wasn't married, i lived in live in washington dc, i moved to california. i was married for a wild in california. then i moved to washington and i wasn't married again. now, i am about to be married again. [laughter] thank you. >> hopefully this same guy? [laughter] >> yes, we can't forget that. >> yes, you don't get gifts every time either. that's a problem. [laughter] so i did have this very -- i certainly had a personal stake in that. so i was very proud and 10 pleasantly surprised on that front. i also want to look at this deeper. but it feels to me like this time the disconnect between the voting was not as big as it had been in the past. suggesting that people were saying different things. it feels like in this race, the polling suggested that that was kind of the margin and we won by a margin and we were fairly close to the polling. i think if that is true, it's very good news for us as we go forward with this kind of thing. i think there was a tendency for us to feel that we really had to get very high numbers. so that was good news in my world. >> the staff said one thing,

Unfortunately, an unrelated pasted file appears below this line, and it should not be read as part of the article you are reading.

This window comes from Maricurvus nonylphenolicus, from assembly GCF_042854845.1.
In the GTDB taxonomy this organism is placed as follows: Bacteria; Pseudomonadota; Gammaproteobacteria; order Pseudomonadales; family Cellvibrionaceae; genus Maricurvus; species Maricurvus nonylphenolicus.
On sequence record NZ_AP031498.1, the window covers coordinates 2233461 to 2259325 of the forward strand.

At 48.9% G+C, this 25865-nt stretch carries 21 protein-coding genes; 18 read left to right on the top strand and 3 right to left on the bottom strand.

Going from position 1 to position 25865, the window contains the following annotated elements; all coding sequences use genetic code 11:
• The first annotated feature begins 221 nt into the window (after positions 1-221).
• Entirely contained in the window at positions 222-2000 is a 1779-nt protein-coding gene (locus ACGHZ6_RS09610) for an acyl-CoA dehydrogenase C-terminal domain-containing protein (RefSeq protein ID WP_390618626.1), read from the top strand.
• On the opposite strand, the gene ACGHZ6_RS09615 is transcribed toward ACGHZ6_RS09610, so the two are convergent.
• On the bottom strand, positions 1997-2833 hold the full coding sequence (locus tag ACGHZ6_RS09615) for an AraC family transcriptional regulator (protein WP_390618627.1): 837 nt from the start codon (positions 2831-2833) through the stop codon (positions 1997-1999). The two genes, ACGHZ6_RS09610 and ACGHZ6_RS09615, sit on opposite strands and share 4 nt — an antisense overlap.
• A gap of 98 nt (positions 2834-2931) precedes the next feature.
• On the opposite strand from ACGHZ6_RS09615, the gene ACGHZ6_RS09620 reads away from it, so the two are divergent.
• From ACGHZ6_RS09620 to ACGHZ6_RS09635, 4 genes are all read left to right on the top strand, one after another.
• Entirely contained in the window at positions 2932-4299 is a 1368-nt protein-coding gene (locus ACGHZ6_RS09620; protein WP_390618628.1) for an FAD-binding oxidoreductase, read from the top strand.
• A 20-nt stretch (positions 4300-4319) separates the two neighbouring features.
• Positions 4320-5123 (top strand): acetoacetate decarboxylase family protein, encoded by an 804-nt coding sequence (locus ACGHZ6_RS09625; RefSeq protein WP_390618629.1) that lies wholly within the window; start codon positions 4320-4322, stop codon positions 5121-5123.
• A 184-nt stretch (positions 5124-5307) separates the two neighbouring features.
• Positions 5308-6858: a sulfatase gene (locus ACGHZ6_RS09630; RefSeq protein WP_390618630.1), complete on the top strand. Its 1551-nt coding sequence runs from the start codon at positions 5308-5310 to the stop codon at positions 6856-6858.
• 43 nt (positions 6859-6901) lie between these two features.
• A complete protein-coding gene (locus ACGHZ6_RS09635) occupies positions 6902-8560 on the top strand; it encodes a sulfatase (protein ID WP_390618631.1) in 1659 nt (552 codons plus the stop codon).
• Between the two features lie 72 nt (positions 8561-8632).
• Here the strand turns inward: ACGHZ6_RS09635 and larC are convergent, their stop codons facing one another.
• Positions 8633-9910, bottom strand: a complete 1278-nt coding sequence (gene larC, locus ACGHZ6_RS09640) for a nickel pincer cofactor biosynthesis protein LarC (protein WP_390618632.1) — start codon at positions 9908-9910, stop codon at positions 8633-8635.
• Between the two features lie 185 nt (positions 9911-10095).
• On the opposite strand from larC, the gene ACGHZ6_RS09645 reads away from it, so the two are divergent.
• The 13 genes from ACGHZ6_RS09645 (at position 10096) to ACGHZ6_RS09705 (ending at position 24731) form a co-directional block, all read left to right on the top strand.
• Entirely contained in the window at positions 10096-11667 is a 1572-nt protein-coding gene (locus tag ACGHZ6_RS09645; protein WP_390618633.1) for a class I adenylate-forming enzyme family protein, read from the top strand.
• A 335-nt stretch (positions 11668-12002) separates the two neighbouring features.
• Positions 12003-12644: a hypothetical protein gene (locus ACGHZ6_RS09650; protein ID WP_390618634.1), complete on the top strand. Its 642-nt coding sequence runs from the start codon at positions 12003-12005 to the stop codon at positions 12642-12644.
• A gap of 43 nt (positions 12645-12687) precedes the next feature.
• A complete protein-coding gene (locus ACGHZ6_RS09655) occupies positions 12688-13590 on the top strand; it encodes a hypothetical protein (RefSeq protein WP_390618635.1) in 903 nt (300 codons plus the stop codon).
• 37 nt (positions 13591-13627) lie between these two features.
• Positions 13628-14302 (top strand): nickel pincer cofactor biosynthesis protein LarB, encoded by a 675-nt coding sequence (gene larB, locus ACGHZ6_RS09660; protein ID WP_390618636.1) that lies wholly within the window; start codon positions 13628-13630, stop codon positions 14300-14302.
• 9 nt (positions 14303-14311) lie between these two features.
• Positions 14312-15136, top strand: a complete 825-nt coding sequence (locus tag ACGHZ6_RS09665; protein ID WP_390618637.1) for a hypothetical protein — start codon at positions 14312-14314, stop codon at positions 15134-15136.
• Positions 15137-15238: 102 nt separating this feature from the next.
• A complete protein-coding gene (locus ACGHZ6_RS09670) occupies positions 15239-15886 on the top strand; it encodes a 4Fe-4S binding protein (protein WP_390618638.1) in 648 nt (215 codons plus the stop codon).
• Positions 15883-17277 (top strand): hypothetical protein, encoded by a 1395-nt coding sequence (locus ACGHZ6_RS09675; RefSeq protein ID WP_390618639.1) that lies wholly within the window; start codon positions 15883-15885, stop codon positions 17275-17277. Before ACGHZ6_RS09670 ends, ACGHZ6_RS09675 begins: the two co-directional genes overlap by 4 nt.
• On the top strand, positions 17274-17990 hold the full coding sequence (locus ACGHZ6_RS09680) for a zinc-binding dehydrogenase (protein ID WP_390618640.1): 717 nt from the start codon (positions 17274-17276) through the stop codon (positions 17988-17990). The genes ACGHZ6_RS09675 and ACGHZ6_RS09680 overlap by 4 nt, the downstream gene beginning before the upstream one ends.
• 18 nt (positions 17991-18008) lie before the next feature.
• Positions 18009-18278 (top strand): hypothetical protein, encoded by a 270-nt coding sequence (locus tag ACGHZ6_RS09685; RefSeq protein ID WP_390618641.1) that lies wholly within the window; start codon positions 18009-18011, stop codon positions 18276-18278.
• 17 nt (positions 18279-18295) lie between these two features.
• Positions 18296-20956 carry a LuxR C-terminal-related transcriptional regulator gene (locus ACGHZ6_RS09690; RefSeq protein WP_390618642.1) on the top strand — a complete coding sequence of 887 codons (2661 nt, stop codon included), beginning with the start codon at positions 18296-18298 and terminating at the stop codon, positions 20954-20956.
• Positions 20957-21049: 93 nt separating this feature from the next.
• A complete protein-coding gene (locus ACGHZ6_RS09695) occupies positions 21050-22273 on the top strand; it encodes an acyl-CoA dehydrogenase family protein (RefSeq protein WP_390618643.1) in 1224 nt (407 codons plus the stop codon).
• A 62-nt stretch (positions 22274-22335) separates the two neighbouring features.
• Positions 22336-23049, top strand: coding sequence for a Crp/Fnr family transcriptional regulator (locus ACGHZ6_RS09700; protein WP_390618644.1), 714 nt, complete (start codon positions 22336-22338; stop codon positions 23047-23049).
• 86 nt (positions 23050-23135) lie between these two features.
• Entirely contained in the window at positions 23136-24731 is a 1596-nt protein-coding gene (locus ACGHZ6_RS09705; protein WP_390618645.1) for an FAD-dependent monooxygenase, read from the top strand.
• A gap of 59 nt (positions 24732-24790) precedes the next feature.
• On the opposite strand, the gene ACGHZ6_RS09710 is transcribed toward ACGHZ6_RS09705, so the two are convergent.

, a democratic candidate to beat jonathan paton. in california, the democrat there beats tony strickland. michigan's first. the republican, benishek, co mes out the victor. there are a few other outstanding ones. go to our web site as we told you yesterday, the state of florida had yet to be called. here is the "miami herald." we still do not know where the 29 electoral votes will go, but it has not made a difference in the overall outcome of the presidential election. back to the topic of what was your message to washington. a lot of newspaper articles this morning about the fiscal cliff. that is what faces these leaders as they make their way back to washington. here is the fiscal -- "the financial times." topping that list is paul ryan, the vice-president candidate returning to congress and has asked to continue on as chairman of the house budget committee. those are the people doing the negotiations. moving on to "the washington post." they know earlier wednesday barack obama call john boehner and others to urge them to put aside partisan interests to advance the interest